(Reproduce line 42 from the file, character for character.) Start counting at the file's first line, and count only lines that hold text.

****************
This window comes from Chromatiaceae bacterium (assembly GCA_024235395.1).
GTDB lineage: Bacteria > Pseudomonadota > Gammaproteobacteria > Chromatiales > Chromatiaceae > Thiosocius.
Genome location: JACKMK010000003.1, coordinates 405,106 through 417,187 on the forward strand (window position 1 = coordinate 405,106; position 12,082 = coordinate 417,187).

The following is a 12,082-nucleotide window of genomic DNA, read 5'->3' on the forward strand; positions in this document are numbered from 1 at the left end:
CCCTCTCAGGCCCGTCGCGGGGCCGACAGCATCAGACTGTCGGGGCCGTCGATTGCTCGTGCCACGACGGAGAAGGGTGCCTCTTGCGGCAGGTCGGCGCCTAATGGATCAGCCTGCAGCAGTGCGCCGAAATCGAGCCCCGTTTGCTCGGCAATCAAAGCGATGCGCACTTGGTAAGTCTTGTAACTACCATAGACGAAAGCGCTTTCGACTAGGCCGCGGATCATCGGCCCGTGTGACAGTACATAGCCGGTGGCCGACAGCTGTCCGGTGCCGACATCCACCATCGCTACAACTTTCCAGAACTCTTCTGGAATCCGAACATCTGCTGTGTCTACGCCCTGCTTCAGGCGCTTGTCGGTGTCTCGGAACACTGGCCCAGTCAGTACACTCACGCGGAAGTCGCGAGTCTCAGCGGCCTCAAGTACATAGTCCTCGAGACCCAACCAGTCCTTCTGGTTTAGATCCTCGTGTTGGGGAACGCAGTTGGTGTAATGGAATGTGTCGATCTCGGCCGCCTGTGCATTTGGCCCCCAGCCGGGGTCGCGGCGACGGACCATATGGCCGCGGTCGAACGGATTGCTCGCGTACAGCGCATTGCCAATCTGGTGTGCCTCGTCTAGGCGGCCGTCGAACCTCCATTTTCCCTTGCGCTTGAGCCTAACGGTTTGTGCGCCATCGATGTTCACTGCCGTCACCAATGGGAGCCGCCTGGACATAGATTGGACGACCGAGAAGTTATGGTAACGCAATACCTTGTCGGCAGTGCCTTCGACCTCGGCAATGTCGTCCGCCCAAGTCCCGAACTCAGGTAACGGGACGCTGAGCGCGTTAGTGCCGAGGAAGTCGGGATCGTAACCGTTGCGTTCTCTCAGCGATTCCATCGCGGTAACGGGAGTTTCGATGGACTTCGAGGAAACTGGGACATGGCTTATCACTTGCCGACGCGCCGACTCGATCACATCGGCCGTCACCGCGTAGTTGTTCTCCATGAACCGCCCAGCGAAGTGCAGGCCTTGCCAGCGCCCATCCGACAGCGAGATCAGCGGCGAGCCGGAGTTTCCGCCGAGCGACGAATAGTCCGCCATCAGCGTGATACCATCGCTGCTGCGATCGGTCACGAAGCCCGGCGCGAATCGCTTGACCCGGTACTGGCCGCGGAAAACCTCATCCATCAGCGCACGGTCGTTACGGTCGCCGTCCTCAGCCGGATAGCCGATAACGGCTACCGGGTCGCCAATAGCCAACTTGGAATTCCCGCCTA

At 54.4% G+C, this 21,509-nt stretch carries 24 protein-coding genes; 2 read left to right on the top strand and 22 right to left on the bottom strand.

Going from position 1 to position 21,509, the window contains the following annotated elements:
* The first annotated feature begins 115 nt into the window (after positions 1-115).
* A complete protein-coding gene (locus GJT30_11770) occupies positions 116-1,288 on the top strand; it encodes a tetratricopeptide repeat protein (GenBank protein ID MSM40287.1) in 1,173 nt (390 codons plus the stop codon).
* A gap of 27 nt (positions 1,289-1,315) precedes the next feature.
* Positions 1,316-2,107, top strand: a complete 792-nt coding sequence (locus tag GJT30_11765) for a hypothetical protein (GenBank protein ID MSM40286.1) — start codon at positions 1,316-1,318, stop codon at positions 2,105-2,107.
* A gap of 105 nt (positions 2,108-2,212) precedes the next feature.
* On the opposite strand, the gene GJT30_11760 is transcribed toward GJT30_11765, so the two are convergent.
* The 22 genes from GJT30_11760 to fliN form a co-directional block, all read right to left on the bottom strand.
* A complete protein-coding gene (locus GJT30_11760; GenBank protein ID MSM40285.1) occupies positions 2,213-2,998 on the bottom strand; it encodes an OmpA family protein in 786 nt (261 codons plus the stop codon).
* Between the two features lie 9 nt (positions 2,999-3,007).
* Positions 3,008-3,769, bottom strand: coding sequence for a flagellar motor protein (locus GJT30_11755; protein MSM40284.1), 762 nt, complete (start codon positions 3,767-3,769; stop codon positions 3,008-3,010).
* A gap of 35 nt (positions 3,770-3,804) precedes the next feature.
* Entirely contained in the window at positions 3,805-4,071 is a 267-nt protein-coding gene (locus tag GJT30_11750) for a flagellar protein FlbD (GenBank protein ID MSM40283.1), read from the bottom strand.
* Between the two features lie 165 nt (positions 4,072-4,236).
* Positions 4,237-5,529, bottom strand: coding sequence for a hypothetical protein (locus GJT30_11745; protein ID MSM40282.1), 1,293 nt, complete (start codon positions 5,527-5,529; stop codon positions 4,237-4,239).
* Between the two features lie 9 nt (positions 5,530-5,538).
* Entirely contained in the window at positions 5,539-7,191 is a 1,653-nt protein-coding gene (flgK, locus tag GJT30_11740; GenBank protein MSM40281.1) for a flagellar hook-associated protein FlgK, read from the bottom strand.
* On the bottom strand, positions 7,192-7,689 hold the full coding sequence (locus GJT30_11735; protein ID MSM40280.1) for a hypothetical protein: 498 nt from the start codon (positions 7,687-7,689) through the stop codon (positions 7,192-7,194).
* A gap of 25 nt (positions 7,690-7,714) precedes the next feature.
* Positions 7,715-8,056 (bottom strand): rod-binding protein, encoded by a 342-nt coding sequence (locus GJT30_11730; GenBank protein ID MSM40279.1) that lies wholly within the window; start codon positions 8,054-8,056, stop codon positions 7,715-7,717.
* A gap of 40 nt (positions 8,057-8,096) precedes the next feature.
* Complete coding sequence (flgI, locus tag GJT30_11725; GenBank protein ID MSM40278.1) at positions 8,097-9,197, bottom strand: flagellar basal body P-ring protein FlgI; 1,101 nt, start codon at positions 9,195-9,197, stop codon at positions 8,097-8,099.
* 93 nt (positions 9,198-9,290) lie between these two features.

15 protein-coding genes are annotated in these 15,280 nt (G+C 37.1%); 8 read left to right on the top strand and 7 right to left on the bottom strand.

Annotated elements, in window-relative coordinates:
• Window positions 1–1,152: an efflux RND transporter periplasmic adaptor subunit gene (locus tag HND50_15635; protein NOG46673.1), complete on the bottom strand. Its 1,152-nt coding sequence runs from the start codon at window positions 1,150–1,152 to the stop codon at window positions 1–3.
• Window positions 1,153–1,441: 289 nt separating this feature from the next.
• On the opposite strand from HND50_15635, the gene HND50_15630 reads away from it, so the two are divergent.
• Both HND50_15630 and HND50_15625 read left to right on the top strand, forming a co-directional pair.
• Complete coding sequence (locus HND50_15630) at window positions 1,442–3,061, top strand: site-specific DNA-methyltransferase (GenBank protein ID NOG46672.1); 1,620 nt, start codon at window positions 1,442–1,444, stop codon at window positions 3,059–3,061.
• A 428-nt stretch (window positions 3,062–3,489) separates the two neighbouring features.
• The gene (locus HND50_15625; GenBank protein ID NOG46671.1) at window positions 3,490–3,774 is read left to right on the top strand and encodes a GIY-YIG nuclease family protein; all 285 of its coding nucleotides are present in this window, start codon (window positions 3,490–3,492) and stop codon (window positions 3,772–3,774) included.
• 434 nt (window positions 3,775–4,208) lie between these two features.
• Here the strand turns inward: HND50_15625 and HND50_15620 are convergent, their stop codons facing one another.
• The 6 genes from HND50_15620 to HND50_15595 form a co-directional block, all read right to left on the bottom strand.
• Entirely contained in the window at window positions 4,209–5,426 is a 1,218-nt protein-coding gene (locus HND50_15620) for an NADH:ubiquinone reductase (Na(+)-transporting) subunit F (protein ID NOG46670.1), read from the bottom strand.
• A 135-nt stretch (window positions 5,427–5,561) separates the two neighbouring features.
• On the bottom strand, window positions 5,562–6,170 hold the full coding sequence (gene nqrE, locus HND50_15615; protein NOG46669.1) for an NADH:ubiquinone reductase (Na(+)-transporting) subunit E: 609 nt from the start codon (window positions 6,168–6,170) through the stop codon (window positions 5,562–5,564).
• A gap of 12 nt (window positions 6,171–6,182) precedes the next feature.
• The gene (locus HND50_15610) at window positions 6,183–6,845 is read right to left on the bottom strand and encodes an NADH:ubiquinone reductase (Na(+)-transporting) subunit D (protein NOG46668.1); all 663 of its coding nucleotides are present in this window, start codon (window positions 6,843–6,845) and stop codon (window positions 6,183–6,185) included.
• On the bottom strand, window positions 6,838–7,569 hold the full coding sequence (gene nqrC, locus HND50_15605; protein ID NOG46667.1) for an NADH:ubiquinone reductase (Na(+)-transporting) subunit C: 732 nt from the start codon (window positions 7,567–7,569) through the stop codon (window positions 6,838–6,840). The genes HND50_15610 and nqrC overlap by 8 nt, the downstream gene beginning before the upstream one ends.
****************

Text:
• Entirely contained in the window at window positions 4,209–5,426 is a 1,218-nt protein-coding gene (locus HND50_15620) for an NADH:ubiquinone reductase (Na(+)-transporting) subunit F (protein ID NOG46670.1), read from the bottom strand.